When Aunty Martha Watts started smoking it was a very rebellious thing to do, Aboriginals weren’t allowed in hotels at that stage, so she would sneak to the pub to buy a packet of cigarettes.
Today, Aunty Martha, 69 of Paralowie and an Arabuna Elder, hasn’t touched a cigarette in more than 30 years.
A woman of the Stolen Generation, she says there was no way she was letting cigarettes take away precious time with loved ones. “I was taken away from my family so I didn’t want to miss any of that life with my own family because I missed so much time with my parents, brothers and sisters,” Aunty Martha said.
“My mother died of a very young age of a heart condition and that really played on my mind. I thought I have to wake up to myself and look after myself. I got to be around for my kids!”
Aunty Martha was in her late twenties when she decided to give up the smokes. And even though she wasn’t a heavy smoker it did affect her health. Soon she found herself in intensive care in hospital.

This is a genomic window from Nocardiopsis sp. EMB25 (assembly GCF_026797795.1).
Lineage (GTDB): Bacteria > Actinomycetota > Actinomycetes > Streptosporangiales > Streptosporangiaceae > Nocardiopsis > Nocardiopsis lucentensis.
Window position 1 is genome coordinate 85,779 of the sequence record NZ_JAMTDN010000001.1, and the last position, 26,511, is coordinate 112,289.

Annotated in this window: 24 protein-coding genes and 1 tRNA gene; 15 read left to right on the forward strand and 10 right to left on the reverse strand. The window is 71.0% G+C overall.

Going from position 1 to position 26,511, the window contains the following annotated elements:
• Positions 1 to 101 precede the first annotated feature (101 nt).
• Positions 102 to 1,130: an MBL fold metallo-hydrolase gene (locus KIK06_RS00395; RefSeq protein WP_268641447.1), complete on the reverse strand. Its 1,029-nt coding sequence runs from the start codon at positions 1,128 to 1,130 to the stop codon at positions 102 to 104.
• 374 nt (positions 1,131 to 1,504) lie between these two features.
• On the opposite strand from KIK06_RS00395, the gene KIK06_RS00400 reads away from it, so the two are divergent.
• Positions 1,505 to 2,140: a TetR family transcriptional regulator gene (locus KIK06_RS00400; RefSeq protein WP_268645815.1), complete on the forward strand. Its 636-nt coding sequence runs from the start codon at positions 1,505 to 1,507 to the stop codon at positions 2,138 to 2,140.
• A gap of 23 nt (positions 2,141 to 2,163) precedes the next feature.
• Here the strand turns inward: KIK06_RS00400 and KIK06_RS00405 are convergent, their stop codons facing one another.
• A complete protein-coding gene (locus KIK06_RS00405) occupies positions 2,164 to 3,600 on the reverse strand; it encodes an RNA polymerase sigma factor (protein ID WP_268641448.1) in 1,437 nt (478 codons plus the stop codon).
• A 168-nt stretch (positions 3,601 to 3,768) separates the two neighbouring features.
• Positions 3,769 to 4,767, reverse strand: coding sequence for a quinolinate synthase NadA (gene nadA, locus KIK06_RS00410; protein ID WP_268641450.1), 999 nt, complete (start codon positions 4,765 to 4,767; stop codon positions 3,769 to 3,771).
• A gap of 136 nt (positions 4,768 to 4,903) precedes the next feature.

“I got asthma and had severe breathing problems. I had to think which way would I go? To smoke or fix my health up? And I decided enough was enough,” Aunty Martha said.
“It got so bad that I couldn’t even look after my babies. They would have to bring their food into my bed so I could feed them.” Since giving up, Aunty Martha said has not looked back. Now she dedicates her life to helping her people and communities through participating in advisory boards and elder groups.
“I try to be a good role model to the young ones and help guide them along,” she said. “I tell them not to take up smoking. I say think about when you get married and your wife is pregnant and how your smoking will affect your children.
“You have only got one life. If you have children, grandchildren, family and dear friends they want you to be around for a long, long time.”
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